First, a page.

Policy guide

What are the positions of the political parties on CSIRO going into the election campaign?


MTurnbullIn late 2015, the Turnbull Coalition Government launched a National Innovation and Science Agenda that included measures involving CSIRO, including contributing to a $200 million innovation fund. However in terms of direct appropriation increases, CSIRO is set to receive a mere $20 million to expand research commercialisation. The damage of 2014’s infamous $115 million budget cut remains un-repaired.

Prior to the start of the election campaign, CSIRO Staff Association wrote to Science Minister Christopher Pyne, requesting that the Minister direct CSIRO to suspend Larry Marshall’s proposed job cuts until after the federal election and immediately commission an independent inquiry into CSIRO’s corporate management function, structure and processes.

The Minister effectively declined to respond the Staff Association, citing the ongoing dispute over job cuts at the Fair Work Commission. However in media statements as well as responses to individual correspondence, the Minister has declared that decisions about staffing are a matter for CSIRO. There has been no mention of any corporate review.


BShortenLabor has committed to investing $250 million in CSIRO to repair the organisation’s finances and ensure the future of key national scientific infrastructure like “The Dish” at Parkes and the RV Investigator.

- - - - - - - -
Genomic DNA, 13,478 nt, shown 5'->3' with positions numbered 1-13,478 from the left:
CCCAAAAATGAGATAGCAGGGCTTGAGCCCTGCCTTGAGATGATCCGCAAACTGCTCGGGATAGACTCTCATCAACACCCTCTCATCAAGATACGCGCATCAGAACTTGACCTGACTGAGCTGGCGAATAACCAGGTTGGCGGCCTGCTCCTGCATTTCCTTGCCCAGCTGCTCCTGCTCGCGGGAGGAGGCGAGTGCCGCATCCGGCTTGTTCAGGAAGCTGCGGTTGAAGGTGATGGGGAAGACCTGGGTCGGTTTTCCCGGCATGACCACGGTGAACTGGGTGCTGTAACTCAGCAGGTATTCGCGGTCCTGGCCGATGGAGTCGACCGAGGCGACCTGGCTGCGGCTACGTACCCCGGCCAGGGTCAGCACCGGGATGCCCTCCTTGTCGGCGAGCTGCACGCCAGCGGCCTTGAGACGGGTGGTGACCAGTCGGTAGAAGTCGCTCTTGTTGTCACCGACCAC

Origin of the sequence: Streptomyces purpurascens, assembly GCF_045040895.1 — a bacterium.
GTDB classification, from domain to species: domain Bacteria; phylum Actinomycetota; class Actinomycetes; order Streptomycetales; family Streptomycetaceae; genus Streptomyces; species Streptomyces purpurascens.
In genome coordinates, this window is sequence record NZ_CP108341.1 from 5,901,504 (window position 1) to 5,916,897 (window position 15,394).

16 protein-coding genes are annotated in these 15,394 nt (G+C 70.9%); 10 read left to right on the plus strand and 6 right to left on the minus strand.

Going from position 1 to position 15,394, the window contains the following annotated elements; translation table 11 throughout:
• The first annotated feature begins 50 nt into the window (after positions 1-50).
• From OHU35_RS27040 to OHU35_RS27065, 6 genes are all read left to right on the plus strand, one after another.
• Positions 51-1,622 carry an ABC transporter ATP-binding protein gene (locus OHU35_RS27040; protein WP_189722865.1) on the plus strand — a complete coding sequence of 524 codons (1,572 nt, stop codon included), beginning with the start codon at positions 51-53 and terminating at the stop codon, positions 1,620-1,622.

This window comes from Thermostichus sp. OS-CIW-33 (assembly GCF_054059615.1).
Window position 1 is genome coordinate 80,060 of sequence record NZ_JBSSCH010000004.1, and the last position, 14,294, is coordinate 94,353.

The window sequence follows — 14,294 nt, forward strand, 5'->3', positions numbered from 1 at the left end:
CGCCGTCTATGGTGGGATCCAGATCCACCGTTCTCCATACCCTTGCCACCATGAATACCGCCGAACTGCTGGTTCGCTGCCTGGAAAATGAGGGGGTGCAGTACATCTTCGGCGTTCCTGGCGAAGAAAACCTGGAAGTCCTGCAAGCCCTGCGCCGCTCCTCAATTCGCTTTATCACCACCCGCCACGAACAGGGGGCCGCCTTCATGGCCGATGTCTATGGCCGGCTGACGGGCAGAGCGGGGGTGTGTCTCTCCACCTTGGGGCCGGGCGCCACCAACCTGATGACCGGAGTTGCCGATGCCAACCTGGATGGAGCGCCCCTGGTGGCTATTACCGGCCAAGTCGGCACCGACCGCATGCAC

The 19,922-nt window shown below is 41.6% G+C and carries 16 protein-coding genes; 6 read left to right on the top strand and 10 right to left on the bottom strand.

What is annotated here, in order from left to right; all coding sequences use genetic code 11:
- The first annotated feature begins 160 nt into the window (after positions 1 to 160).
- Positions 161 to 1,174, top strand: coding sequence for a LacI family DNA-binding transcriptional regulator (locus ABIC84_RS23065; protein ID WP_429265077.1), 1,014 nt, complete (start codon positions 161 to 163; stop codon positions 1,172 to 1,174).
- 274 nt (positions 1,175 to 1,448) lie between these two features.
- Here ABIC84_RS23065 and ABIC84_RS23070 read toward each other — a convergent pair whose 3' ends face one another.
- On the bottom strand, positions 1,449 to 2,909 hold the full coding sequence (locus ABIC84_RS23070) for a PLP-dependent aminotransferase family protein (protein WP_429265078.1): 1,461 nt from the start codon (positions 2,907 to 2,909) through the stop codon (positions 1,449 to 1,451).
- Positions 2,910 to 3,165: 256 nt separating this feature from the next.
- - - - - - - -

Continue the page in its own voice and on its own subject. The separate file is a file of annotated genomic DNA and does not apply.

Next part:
In a joint press statement, Opposition Leader Bill Shorten and Science spokesperson Senator Kim Carr committed “a Shorten Labor Government (to) restore CSIRO’s capacity to drive the national science, research and innovation agenda that will grow new industries and build a smarter Australia.”

This $250 million commitment is in addition to $50 million promised to CSIRO to boost research aimed at protecting the Great Barrier Reef.

Concerning a review into the CSIRO Executive, Senator Carr said in an interview with the ABC that “a Shorten Labor Government … will commission an independent review of CSIRO’s corporate structure, management and functions.”


RDiNatalePrior to the election, The Greens criticised the Coalition Government’s 2014 funding cuts and have opposed Dr Marshall’s plans to slash more jobs at CSIRO.

The Greens have released a research election policy that aims to increase Australia’s investment in research and innovation to 4 per cent of GDP. This includes an increase in funding to CSIRO.

“The Greens want to see new leadership at the CSIRO and would restore government funding
to prevent current and future job cuts. The Greens will invest an additional $306.5 million
over the forward estimates in the CSIRO,” the policy states.

The party has also called for the CSIRO Board to reject the contract extension of Chief Executive Larry Marshall.


NXenophonPrior to the election, Senator Nick Xenophon has been critical of CSIRO cuts, particularly those that affect research in South Australia.

NXT policy principles on Innovation, Technology and R&D include the aim to ‘revitalise Australia’s economic outlook by strategically growing the innovation and technology sectors.’